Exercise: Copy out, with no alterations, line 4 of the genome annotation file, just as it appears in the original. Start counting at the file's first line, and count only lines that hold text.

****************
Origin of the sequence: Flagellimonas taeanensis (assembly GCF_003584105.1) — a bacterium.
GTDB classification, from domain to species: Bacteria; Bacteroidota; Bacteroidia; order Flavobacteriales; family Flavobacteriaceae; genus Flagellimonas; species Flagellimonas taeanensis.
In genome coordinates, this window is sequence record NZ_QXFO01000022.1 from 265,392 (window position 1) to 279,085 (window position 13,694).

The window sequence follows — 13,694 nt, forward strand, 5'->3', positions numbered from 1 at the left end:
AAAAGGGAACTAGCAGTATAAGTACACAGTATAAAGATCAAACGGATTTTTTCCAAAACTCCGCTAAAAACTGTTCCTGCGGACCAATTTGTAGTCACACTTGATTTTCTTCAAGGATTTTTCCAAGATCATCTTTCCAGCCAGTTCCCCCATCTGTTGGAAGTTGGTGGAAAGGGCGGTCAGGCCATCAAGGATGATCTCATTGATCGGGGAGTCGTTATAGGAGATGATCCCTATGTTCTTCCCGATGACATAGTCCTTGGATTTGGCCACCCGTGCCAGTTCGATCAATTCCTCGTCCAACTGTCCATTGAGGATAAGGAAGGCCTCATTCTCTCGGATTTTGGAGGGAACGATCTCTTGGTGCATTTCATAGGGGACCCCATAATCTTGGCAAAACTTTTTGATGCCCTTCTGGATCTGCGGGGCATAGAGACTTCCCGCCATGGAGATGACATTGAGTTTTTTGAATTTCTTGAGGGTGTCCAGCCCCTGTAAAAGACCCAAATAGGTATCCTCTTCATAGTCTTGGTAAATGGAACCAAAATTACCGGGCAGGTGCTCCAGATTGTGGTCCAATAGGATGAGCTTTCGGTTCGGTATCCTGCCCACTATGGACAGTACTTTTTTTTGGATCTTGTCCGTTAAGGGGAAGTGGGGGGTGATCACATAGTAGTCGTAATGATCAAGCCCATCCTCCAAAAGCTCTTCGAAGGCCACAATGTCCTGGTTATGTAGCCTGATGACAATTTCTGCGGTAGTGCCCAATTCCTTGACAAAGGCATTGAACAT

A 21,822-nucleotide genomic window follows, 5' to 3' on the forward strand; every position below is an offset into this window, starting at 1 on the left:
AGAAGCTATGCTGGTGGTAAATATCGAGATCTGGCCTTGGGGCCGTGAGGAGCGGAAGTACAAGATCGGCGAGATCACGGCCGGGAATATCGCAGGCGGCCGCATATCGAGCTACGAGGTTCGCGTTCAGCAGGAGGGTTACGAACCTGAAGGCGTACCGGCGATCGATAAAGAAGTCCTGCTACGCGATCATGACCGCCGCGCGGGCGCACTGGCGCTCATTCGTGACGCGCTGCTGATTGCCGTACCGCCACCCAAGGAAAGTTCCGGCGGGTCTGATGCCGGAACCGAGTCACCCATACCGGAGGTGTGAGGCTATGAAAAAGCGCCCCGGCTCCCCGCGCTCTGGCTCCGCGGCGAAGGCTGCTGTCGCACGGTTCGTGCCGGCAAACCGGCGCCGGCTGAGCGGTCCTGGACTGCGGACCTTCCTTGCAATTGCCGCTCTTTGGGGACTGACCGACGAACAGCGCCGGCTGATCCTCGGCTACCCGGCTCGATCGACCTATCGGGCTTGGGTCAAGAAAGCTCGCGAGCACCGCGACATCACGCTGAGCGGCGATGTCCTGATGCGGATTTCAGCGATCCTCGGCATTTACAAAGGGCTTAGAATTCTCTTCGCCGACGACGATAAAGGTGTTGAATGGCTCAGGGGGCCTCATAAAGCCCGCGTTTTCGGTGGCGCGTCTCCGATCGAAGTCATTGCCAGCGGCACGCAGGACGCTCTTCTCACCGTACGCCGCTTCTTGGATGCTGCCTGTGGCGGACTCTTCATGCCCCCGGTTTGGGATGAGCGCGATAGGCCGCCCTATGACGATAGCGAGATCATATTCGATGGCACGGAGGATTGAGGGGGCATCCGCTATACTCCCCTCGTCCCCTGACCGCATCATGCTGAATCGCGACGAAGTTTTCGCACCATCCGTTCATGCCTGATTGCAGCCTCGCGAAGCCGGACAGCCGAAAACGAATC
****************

The window sequence follows — 13,694 nt, forward strand, 5'->3', positions numbered from 1 at the left end: